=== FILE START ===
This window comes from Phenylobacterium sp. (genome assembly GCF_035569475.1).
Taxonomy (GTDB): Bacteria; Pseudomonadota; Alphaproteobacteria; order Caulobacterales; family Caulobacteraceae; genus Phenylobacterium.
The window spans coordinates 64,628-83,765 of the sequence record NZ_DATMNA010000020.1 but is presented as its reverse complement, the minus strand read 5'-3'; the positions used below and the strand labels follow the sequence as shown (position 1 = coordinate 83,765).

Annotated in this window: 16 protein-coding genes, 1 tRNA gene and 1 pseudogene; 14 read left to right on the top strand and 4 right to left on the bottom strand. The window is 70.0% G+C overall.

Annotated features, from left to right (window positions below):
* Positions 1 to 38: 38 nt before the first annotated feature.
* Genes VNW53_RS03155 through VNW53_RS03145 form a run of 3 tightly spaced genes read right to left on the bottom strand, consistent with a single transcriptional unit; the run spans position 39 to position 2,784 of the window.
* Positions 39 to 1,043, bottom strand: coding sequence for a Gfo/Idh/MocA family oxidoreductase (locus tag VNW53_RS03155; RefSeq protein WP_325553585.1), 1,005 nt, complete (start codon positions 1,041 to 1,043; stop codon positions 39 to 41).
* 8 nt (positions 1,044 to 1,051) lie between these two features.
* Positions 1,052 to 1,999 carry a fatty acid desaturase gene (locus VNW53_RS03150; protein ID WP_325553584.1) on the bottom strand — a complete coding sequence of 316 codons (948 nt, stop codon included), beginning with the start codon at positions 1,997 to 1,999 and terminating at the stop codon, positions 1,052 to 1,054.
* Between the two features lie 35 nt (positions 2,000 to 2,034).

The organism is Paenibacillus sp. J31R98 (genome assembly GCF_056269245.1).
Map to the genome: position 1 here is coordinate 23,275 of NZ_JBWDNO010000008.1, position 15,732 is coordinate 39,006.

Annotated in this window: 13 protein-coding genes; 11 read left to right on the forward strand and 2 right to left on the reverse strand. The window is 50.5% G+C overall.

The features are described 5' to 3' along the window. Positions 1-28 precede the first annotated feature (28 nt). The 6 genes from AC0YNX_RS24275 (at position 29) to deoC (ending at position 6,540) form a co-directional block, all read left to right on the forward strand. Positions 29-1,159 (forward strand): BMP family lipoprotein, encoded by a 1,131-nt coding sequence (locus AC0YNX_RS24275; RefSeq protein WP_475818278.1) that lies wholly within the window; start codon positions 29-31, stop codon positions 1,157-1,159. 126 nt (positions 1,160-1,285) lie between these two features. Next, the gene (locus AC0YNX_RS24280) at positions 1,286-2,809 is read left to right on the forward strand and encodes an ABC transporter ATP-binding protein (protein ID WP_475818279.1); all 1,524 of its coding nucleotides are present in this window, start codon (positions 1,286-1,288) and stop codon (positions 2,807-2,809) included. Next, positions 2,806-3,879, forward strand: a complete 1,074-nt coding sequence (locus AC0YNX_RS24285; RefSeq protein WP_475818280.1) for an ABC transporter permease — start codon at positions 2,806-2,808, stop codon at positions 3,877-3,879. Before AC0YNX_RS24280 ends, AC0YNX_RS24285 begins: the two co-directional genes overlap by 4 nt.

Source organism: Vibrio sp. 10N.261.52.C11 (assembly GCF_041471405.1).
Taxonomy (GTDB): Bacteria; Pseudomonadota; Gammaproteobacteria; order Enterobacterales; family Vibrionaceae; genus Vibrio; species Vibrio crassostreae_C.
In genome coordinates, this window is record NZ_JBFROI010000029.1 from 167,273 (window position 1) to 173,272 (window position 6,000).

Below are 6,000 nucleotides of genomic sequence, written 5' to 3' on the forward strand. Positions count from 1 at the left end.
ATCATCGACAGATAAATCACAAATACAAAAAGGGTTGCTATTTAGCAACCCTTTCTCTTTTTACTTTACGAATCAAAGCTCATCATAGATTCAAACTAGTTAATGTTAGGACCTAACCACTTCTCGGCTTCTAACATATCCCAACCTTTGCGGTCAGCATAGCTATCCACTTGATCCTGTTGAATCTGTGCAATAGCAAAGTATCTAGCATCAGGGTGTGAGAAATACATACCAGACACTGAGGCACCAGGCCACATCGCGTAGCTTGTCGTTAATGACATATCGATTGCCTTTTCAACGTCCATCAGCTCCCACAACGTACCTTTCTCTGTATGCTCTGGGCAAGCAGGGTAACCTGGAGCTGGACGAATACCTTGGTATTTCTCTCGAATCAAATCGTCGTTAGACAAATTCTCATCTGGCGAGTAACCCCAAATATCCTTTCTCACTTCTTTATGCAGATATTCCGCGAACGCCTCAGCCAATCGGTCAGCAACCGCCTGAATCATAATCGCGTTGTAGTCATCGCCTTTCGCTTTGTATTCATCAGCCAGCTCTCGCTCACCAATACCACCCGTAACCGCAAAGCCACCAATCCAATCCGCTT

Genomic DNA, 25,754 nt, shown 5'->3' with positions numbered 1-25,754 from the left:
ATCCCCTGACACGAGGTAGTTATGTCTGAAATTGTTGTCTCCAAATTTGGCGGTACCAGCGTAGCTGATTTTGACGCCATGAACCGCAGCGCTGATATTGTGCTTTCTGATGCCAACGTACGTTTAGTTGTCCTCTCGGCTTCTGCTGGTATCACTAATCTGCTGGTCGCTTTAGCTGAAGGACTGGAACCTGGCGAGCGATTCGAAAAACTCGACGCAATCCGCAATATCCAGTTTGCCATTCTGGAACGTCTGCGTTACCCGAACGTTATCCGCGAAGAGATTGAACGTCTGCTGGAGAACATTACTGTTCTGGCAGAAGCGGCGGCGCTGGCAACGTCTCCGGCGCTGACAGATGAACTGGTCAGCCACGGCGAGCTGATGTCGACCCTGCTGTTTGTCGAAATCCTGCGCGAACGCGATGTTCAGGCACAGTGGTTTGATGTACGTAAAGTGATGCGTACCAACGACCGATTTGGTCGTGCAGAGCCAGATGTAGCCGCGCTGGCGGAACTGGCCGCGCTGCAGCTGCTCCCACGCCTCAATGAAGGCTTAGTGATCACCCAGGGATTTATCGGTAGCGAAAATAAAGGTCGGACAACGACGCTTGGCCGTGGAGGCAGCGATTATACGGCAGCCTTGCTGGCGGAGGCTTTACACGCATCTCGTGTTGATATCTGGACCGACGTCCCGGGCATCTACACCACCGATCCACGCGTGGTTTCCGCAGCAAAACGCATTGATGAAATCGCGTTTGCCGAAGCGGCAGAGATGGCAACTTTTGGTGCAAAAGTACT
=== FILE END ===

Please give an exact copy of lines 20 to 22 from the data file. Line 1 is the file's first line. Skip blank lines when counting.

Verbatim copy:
ATCATCGACAGATAAATCACAAATACAAAAAGGGTTGCTATTTAGCAACCCTTTCTCTTTTTACTTTACGAATCAAAGCTCATCATAGATTCAAACTAGTTAATGTTAGGACCTAACCACTTCTCGGCTTCTAACATATCCCAACCTTTGCGGTCAGCATAGCTATCCACTTGATCCTGTTGAATCTGTGCAATAGCAAAGTATCTAGCATCAGGGTGTGAGAAATACATACCAGACACTGAGGCACCAGGCCACATCGCGTAGCTTGTCGTTAATGACATATCGATTGCCTTTTCAACGTCCATCAGCTCCCACAACGTACCTTTCTCTGTATGCTCTGGGCAAGCAGGGTAACCTGGAGCTGGACGAATACCTTGGTATTTCTCTCGAATCAAATCGTCGTTAGACAAATTCTCATCTGGCGAGTAACCCCAAATATCCTTTCTCACTTCTTTATGCAGATATTCCGCGAACGCCTCAGCCAATCGGTCAGCAACCGCCTGAATCATAATCGCGTTGTAGTCATCGCCTTTCGCTTTGTATTCATCAGCCAGCTCTCGCTCACCAATACCACCCGTAACCGCAAAGCCACCAATCCAATCCGCTT

Genomic DNA, 25,754 nt, shown 5'->3' with positions numbered 1-25,754 from the left:
ATCCCCTGACACGAGGTAGTTATGTCTGAAATTGTTGTCTCCAAATTTGGCGGTACCAGCGTAGCTGATTTTGACGCCATGAACCGCAGCGCTGATATTGTGCTTTCTGATGCCAACGTACGTTTAGTTGTCCTCTCGGCTTCTGCTGGTATCACTAATCTGCTGGTCGCTTTAGCTGAAGGACTGGAACCTGGCGAGCGATTCGAAAAACTCGACGCAATCCGCAATATCCAGTTTGCCATTCTGGAACGTCTGCGTTACCCGAACGTTATCCGCGAAGAGATTGAACGTCTGCTGGAGAACATTACTGTTCTGGCAGAAGCGGCGGCGCTGGCAACGTCTCCGGCGCTGACAGATGAACTGGTCAGCCACGGCGAGCTGATGTCGACCCTGCTGTTTGTCGAAATCCTGCGCGAACGCGATGTTCAGGCACAGTGGTTTGATGTACGTAAAGTGATGCGTACCAACGACCGATTTGGTCGTGCAGAGCCAGATGTAGCCGCGCTGGCGGAACTGGCCGCGCTGCAGCTGCTCCCACGCCTCAATGAAGGCTTAGTGATCACCCAGGGATTTATCGGTAGCGAAAATAAAGGTCGGACAACGACGCTTGGCCGTGGAGGCAGCGATTATACGGCAGCCTTGCTGGCGGAGGCTTTACACGCATCTCGTGTTGATATCTGGACCGACGTCCCGGGCATCTACACCACCGATCCACGCGTGGTTTCCGCAGCAAAACGCATTGATGAAATCGCGTTTGCCGAAGCGGCAGAGATGGCAACTTTTGGTGCAAAAGTACT